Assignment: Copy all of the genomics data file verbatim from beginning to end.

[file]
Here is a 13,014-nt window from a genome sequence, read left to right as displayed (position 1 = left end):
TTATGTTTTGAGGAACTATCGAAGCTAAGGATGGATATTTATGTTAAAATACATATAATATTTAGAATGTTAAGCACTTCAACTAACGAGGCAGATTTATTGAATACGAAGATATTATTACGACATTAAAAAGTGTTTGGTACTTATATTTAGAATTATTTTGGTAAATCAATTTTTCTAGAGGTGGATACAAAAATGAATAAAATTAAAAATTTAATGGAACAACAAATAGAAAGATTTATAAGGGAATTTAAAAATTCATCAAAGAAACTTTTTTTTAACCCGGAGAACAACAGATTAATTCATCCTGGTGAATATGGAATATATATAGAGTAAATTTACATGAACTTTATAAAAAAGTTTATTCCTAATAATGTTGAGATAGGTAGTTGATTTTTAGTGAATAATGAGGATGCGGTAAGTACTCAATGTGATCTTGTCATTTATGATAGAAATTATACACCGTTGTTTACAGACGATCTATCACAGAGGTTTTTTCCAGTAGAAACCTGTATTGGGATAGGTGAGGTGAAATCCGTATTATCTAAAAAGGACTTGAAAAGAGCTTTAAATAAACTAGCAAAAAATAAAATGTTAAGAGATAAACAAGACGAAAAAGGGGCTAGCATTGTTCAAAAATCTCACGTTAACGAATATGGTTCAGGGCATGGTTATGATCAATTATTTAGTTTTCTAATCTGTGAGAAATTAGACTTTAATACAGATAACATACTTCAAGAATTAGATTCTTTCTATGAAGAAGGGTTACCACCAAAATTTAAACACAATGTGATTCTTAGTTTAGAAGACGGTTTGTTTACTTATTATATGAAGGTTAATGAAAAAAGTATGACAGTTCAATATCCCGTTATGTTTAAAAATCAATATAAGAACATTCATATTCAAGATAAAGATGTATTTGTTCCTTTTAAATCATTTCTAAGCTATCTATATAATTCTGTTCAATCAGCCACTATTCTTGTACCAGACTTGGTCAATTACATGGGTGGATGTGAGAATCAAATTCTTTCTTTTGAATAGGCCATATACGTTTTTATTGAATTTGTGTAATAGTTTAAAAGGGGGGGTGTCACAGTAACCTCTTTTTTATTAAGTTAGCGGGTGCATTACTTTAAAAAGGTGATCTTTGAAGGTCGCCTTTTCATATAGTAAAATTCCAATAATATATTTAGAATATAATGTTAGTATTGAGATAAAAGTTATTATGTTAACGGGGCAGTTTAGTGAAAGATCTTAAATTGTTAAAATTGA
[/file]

Here is a 13,014-nt window from a genome sequence, read left to right as displayed (position 1 = left end):
TTATGTTTTGAGGAACTATCGAAGCTAAGGATGGATATTTATGTTAAAATACATATAATATTTAGAATGTTAAGCACTTCAACTAACGAGGCAGATTTATTGAATACGAAGATATTATTACGACATTAAAAAGTGTTTGGTACTTATATTTAGAATTATTTTGGTAAATCAATTTTTCTAGAGGTGGATACAAAAATGAATAAAATTAAAAATTTAATGGAACAACAAATAGAAAGATTTATAAGGGAATTTAAAAATTCATCAAAGAAACTTTTTTTTAACCCGGAGAACAACAGATTAATTCATCCTGGTGAATATGGAATATATATAGAGTAAATTTACATGAACTTTATAAAAAAGTTTATTCCTAATAATGTTGAGATAGGTAGTTGATTTTTAGTGAATAATGAGGATGCGGTAAGTACTCAATGTGATCTTGTCATTTATGATAGAAATTATACACCGTTGTTTACAGACGATCTATCACAGAGGTTTTTTCCAGTAGAAACCTGTATTGGGATAGGTGAGGTGAAATCCGTATTATCTAAAAAGGACTTGAAAAGAGCTTTAAATAAACTAGCAAAAAATAAAATGTTAAGAGATAAACAAGACGAAAAAGGGGCTAGCATTGTTCAAAAATCTCACGTTAACGAATATGGTTCAGGGCATGGTTATGATCAATTATTTAGTTTTCTAATCTGTGAGAAATTAGACTTTAATACAGATAACATACTTCAAGAATTAGATTCTTTCTATGAAGAAGGGTTACCACCAAAATTTAAACACAATGTGATTCTTAGTTTAGAAGACGGTTTGTTTACTTATTATATGAAGGTTAATGAAAAAAGTATGACAGTTCAATATCCCGTTATGTTTAAAAATCAATATAAGAACATTCATATTCAAGATAAAGATGTATTTGTTCCTTTTAAATCATTTCTAAGCTATCTATATAATTCTGTTCAATCAGCCACTATTCTTGTACCAGACTTGGTCAATTACATGGGTGGATGTGAGAATCAAATTCTTTCTTTTGAATAGGCCATATACGTTTTTATTGAATTTGTGTAATAGTTTAAAAGGGGGGGTGTCACAGTAACCTCTTTTTTATTAAGTTAGCGGGTGCATTACTTTAAAAAGGTGATCTTTGAAGGTCGCCTTTTCATATAGTAAAATTCCAATAATATATTTAGAATATAATGTTAGTATTGAGATAAAAGTTATTATGTTAACGGGGCAGTTTAGTGAAAGATCTTAAATTGTTAAAATTGA